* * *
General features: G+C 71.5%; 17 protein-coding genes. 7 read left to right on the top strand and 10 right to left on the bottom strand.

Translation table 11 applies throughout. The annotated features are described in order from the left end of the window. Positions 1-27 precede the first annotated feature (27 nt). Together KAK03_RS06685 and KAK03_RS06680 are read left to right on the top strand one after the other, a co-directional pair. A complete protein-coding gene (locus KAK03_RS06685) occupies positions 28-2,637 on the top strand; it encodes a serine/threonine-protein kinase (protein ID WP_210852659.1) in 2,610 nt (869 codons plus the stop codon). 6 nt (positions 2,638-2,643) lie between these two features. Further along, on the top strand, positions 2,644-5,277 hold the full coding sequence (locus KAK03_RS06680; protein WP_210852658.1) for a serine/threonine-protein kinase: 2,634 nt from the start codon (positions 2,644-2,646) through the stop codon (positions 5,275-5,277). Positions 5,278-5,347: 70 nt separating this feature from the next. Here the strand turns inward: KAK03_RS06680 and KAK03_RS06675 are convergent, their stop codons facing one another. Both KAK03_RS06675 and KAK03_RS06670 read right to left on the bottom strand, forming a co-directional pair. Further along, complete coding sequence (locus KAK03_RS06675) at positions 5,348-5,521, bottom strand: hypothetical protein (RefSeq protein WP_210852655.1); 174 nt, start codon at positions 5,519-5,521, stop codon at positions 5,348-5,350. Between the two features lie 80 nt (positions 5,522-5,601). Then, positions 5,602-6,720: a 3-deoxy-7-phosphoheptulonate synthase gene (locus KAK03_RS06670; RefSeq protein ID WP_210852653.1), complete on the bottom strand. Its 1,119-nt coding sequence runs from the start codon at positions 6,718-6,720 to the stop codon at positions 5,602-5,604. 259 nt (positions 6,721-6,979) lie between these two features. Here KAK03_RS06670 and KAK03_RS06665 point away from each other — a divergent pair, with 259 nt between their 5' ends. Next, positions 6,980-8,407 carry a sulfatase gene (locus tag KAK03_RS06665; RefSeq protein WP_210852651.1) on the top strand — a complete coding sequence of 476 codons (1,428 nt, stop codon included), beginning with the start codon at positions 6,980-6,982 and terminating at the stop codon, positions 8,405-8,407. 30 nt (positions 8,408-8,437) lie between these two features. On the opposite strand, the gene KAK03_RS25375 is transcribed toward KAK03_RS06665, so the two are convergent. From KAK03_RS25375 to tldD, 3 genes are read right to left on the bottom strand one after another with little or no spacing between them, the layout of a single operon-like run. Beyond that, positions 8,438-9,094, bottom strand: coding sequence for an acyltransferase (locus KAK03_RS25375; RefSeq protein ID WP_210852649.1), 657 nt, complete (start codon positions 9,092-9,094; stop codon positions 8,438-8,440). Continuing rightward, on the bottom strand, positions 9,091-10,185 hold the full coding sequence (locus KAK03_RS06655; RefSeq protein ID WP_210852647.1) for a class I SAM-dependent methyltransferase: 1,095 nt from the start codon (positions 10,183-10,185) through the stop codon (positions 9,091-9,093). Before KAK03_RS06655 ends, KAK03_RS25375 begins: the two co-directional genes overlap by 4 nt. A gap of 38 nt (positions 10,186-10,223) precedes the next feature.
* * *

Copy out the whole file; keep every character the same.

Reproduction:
General features: G+C 71.5%; 17 protein-coding genes. 7 read left to right on the top strand and 10 right to left on the bottom strand.

Translation table 11 applies throughout. The annotated features are described in order from the left end of the window. Positions 1-27 precede the first annotated feature (27 nt). Together KAK03_RS06685 and KAK03_RS06680 are read left to right on the top strand one after the other, a co-directional pair. A complete protein-coding gene (locus KAK03_RS06685) occupies positions 28-2,637 on the top strand; it encodes a serine/threonine-protein kinase (protein ID WP_210852659.1) in 2,610 nt (869 codons plus the stop codon). 6 nt (positions 2,638-2,643) lie between these two features. Further along, on the top strand, positions 2,644-5,277 hold the full coding sequence (locus KAK03_RS06680; protein WP_210852658.1) for a serine/threonine-protein kinase: 2,634 nt from the start codon (positions 2,644-2,646) through the stop codon (positions 5,275-5,277). Positions 5,278-5,347: 70 nt separating this feature from the next. Here the strand turns inward: KAK03_RS06680 and KAK03_RS06675 are convergent, their stop codons facing one another. Both KAK03_RS06675 and KAK03_RS06670 read right to left on the bottom strand, forming a co-directional pair. Further along, complete coding sequence (locus KAK03_RS06675) at positions 5,348-5,521, bottom strand: hypothetical protein (RefSeq protein WP_210852655.1); 174 nt, start codon at positions 5,519-5,521, stop codon at positions 5,348-5,350. Between the two features lie 80 nt (positions 5,522-5,601). Then, positions 5,602-6,720: a 3-deoxy-7-phosphoheptulonate synthase gene (locus KAK03_RS06670; RefSeq protein ID WP_210852653.1), complete on the bottom strand. Its 1,119-nt coding sequence runs from the start codon at positions 6,718-6,720 to the stop codon at positions 5,602-5,604. 259 nt (positions 6,721-6,979) lie between these two features. Here KAK03_RS06670 and KAK03_RS06665 point away from each other — a divergent pair, with 259 nt between their 5' ends. Next, positions 6,980-8,407 carry a sulfatase gene (locus tag KAK03_RS06665; RefSeq protein WP_210852651.1) on the top strand — a complete coding sequence of 476 codons (1,428 nt, stop codon included), beginning with the start codon at positions 6,980-6,982 and terminating at the stop codon, positions 8,405-8,407. 30 nt (positions 8,408-8,437) lie between these two features. On the opposite strand, the gene KAK03_RS25375 is transcribed toward KAK03_RS06665, so the two are convergent. From KAK03_RS25375 to tldD, 3 genes are read right to left on the bottom strand one after another with little or no spacing between them, the layout of a single operon-like run. Beyond that, positions 8,438-9,094, bottom strand: coding sequence for an acyltransferase (locus KAK03_RS25375; RefSeq protein ID WP_210852649.1), 657 nt, complete (start codon positions 9,092-9,094; stop codon positions 8,438-8,440). Continuing rightward, on the bottom strand, positions 9,091-10,185 hold the full coding sequence (locus KAK03_RS06655; RefSeq protein ID WP_210852647.1) for a class I SAM-dependent methyltransferase: 1,095 nt from the start codon (positions 10,183-10,185) through the stop codon (positions 9,091-9,093). Before KAK03_RS06655 ends, KAK03_RS25375 begins: the two co-directional genes overlap by 4 nt. A gap of 38 nt (positions 10,186-10,223) precedes the next feature.